Late in 2013, a group of TMAC members got together to create a sustainability committee. The original aim was to discuss environmental and community sustainability issues as they relate to the travel industry, and to facilitate communication among members on these topics.

Our first task was to survey members on the topic of sustainability. We ran an online survey in summer 2014 to consult with both industry and media members. Thanks to Joanne Papineau of Fairmont Hotels & Resorts for offering a sampler of Fairmont rooftop honey as an incentive, and congratulations to Gillian Chester of Tourism Winnipeg for winning the random draw!

In total, we received 52 responses from industry and 56 from media. Naturally, since this is not a full sample of members, the data is not completely scientific, but we believe that it offers some key insights into trends.

What follows are some highlights from the survey. Feel free to get in touch with me at if you’d like to see the full results or have any other questions or feedback.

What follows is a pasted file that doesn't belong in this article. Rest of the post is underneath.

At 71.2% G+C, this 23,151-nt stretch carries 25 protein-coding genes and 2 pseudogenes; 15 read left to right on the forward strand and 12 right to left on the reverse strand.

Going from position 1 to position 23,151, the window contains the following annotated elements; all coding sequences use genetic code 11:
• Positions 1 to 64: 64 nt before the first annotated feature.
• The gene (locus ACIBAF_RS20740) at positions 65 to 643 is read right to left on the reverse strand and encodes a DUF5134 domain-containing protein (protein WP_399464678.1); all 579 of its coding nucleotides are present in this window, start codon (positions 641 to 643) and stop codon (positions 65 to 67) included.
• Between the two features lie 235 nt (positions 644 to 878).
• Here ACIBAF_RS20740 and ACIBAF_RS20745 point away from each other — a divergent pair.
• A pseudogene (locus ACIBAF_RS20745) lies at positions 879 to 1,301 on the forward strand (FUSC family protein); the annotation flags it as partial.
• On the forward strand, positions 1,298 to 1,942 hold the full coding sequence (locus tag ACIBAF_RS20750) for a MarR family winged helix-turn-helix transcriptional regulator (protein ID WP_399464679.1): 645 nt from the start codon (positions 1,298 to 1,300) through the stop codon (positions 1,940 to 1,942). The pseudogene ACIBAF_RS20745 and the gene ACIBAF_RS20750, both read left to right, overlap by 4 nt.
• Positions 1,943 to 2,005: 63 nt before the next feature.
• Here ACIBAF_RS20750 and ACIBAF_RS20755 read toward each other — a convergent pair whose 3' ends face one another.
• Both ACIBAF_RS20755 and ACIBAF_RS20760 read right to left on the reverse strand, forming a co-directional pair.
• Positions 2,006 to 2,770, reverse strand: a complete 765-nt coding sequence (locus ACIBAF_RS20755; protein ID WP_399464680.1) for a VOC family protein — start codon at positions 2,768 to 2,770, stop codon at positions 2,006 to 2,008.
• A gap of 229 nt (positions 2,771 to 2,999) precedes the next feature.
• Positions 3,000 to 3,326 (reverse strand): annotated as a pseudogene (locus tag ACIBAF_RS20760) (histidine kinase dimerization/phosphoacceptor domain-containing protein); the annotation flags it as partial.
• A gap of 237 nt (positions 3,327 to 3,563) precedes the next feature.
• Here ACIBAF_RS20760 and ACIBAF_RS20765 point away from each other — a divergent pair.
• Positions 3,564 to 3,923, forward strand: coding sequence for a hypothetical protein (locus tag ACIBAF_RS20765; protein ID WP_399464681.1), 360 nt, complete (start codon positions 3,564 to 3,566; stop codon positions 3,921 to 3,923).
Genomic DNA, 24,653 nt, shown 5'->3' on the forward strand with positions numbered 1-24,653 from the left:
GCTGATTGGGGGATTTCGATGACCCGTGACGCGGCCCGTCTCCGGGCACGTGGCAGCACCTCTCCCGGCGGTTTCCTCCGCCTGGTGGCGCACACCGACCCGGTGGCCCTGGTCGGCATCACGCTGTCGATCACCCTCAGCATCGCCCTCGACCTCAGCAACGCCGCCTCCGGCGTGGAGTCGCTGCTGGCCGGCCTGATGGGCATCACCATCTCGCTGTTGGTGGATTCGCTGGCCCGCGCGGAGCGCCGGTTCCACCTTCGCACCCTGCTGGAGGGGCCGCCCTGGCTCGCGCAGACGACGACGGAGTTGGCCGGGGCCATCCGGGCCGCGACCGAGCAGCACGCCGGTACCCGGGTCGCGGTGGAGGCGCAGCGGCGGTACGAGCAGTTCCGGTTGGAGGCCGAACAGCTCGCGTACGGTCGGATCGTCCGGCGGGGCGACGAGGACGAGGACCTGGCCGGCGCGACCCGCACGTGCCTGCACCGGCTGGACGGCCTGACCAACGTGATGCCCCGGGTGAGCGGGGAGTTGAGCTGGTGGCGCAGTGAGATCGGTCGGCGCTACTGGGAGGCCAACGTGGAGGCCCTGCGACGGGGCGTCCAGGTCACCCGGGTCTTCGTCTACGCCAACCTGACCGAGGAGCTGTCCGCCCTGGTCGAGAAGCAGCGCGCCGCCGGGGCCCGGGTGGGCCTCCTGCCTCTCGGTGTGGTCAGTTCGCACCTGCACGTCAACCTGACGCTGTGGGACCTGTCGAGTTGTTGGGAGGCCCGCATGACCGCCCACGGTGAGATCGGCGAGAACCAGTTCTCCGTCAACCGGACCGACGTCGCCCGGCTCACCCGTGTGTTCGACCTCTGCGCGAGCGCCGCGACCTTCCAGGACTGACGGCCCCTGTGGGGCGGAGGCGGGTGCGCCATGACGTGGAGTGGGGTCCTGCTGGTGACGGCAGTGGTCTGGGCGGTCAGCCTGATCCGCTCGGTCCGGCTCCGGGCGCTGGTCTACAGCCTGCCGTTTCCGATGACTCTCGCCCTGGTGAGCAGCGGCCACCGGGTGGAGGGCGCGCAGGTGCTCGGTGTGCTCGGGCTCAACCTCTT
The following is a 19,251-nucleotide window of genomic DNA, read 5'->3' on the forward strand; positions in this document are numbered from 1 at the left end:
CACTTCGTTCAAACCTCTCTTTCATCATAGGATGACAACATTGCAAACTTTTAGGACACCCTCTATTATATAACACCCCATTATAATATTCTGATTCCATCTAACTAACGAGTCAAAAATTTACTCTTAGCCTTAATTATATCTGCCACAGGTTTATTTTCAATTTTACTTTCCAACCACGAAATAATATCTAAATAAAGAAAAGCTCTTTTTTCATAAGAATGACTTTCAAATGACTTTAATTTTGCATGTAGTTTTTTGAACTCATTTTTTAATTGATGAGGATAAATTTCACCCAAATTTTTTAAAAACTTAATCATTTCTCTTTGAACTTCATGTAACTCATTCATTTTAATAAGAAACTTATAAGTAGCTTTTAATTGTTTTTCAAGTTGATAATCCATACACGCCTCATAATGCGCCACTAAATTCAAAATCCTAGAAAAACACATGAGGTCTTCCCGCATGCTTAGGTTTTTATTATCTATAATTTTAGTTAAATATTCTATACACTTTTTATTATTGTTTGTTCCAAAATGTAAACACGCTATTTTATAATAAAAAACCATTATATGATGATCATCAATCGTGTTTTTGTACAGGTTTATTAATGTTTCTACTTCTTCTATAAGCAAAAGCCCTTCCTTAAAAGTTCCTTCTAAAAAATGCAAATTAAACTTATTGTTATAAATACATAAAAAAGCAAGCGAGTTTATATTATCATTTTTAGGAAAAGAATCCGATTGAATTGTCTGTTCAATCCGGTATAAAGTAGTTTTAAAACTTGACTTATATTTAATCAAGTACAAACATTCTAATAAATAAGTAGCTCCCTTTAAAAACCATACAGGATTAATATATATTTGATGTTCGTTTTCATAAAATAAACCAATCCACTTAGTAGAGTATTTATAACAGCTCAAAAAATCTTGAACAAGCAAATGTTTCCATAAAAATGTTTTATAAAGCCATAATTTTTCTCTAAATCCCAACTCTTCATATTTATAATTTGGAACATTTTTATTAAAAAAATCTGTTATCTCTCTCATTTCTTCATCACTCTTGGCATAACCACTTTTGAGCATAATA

Our next goal as a committee is to create a series of articles on sustainability-related topics to share with all members. If you’d like to volunteer to share your expertise, or even just have ideas of topics we could cover, please get in touch.



The industry survey consisted of seven questions covering eco-friendly travel, media gifts, in-office sustainability issues and a potential TMAC sustainability awards program. A few of the results include:

• 40 per cent of respondents said that ecological and community sustainability rated as a 4 or 5 out of 5 in terms of importance when it came to their personal travel plans.

• When planning travel for visiting journalists, 13 per cent said sustainability was a factor despite cost, and an additional 69 per cent said it was important but only if costs were similar.